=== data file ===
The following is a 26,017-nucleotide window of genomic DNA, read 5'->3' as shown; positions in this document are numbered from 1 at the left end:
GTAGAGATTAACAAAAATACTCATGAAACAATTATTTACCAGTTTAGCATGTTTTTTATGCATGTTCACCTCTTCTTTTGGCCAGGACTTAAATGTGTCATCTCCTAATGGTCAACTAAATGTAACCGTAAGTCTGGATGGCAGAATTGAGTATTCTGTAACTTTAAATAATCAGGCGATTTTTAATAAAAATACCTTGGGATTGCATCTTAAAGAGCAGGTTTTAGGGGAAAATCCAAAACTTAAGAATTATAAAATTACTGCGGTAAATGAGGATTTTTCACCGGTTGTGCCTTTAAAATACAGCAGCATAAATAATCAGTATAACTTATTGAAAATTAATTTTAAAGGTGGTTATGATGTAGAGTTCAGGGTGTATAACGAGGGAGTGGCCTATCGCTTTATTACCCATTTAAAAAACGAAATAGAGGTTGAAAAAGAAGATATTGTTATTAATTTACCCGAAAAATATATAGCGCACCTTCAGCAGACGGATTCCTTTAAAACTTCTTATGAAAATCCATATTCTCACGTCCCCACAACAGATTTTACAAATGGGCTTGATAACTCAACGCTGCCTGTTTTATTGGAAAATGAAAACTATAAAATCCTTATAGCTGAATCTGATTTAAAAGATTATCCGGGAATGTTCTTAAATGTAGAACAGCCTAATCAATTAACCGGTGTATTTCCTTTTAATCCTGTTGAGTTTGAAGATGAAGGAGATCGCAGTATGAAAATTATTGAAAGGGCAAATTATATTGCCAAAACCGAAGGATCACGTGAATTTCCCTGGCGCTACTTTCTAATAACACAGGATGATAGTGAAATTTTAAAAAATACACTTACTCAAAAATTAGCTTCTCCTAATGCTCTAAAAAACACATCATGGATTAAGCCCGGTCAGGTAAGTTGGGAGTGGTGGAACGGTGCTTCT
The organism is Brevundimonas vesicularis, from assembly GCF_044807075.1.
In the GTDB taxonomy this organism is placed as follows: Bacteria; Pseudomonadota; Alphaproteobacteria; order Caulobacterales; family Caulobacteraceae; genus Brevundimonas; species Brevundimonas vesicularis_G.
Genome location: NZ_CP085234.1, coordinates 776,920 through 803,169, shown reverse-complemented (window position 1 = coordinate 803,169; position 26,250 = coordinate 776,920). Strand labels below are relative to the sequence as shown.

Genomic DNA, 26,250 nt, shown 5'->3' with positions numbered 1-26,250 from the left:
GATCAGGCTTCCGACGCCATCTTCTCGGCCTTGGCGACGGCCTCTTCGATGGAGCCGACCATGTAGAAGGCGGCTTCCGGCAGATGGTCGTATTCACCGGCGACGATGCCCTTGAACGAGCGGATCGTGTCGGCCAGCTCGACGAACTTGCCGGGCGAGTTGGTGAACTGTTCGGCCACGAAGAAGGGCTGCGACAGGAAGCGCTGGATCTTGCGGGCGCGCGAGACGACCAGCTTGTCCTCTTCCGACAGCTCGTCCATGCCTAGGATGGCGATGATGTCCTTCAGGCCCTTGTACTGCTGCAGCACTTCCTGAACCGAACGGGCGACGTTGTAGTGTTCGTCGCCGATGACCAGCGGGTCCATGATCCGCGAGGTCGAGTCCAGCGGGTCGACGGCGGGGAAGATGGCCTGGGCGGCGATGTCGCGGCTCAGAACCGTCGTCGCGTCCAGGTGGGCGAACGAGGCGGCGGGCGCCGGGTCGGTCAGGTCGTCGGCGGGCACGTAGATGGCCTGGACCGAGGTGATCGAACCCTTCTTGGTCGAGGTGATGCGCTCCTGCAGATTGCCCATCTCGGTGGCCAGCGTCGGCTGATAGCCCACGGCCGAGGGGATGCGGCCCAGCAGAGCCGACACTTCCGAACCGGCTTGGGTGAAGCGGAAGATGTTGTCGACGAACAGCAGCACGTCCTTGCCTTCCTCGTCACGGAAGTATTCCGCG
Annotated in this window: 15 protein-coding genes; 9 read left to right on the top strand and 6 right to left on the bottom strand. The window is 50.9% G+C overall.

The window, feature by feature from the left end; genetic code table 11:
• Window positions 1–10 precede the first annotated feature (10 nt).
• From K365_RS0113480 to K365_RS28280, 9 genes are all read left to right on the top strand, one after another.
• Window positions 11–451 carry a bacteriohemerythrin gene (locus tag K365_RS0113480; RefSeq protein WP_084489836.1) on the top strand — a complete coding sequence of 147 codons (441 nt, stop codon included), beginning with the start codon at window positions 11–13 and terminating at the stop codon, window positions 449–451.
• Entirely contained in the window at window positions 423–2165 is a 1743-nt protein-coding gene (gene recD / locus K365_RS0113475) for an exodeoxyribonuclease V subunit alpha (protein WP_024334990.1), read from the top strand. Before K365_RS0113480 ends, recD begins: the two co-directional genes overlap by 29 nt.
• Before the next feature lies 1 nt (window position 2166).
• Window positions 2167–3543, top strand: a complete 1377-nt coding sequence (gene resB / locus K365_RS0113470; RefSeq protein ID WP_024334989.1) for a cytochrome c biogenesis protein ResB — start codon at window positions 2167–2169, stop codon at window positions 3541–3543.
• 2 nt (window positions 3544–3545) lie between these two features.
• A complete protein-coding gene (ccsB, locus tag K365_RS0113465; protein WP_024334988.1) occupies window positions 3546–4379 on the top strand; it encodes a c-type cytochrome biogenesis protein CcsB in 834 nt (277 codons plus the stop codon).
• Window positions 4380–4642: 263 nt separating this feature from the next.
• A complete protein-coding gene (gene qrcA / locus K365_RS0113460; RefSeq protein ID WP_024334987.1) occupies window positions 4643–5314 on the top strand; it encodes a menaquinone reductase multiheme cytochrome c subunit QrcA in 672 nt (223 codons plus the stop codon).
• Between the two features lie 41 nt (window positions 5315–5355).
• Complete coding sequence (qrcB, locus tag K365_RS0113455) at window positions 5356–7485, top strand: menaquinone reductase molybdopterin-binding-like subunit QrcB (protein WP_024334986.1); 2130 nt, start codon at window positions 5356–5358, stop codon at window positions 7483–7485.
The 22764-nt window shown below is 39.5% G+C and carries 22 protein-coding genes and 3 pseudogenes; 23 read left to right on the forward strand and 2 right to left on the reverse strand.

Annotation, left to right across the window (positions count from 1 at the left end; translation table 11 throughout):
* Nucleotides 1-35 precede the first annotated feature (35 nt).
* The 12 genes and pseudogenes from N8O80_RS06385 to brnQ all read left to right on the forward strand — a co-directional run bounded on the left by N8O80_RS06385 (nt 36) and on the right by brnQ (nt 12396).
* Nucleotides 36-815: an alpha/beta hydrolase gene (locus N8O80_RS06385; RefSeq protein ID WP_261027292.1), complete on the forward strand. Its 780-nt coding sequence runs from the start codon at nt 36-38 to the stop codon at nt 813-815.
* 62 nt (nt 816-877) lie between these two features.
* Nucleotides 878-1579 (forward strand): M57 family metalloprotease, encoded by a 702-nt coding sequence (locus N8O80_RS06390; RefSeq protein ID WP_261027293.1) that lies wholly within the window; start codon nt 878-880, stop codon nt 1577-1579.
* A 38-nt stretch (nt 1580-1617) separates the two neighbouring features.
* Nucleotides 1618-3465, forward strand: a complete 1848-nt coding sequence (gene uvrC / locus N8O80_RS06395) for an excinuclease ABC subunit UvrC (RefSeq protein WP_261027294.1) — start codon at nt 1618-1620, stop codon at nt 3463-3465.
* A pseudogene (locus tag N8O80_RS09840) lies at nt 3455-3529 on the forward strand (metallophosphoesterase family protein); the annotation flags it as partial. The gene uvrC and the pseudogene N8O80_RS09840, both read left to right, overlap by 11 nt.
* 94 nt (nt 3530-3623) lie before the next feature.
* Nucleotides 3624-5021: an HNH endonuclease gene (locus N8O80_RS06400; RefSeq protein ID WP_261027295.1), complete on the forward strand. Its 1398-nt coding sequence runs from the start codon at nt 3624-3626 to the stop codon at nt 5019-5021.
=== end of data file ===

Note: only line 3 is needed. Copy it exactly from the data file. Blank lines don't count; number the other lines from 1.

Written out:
The organism is Brevundimonas vesicularis, from assembly GCF_044807075.1.